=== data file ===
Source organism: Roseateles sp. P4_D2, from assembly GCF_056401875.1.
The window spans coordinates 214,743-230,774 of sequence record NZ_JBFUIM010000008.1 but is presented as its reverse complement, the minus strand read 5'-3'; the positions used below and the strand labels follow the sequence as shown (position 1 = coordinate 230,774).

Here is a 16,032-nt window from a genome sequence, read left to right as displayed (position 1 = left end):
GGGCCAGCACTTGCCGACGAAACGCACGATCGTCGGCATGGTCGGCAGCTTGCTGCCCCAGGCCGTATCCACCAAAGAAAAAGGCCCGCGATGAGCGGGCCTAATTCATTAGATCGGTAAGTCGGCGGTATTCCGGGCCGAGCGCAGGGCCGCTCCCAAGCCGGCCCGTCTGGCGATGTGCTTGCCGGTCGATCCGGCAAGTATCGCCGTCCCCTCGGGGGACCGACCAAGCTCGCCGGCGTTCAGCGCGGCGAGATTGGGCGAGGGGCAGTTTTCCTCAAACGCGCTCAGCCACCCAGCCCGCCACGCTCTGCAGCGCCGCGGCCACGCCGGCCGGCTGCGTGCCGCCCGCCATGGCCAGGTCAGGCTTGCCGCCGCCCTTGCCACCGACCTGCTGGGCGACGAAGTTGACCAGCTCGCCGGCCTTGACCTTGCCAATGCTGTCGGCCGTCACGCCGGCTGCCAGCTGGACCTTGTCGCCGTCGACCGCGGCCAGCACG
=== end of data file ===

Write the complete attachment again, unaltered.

Source organism: Roseateles sp. P4_D2, from assembly GCF_056401875.1.
The window spans coordinates 214,743-230,774 of sequence record NZ_JBFUIM010000008.1 but is presented as its reverse complement, the minus strand read 5'-3'; the positions used below and the strand labels follow the sequence as shown (position 1 = coordinate 230,774).

Here is a 16,032-nt window from a genome sequence, read left to right as displayed (position 1 = left end):
GGGCCAGCACTTGCCGACGAAACGCACGATCGTCGGCATGGTCGGCAGCTTGCTGCCCCAGGCCGTATCCACCAAAGAAAAAGGCCCGCGATGAGCGGGCCTAATTCATTAGATCGGTAAGTCGGCGGTATTCCGGGCCGAGCGCAGGGCCGCTCCCAAGCCGGCCCGTCTGGCGATGTGCTTGCCGGTCGATCCGGCAAGTATCGCCGTCCCCTCGGGGGACCGACCAAGCTCGCCGGCGTTCAGCGCGGCGAGATTGGGCGAGGGGCAGTTTTCCTCAAACGCGCTCAGCCACCCAGCCCGCCACGCTCTGCAGCGCCGCGGCCACGCCGGCCGGCTGCGTGCCGCCCGCCATGGCCAGGTCAGGCTTGCCGCCGCCCTTGCCACCGACCTGCTGGGCGACGAAGTTGACCAGCTCGCCGGCCTTGACCTTGCCAATGCTGTCGGCCGTCACGCCGGCTGCCAGCTGGACCTTGTCGCCGTCGACCGCGGCCAGCACG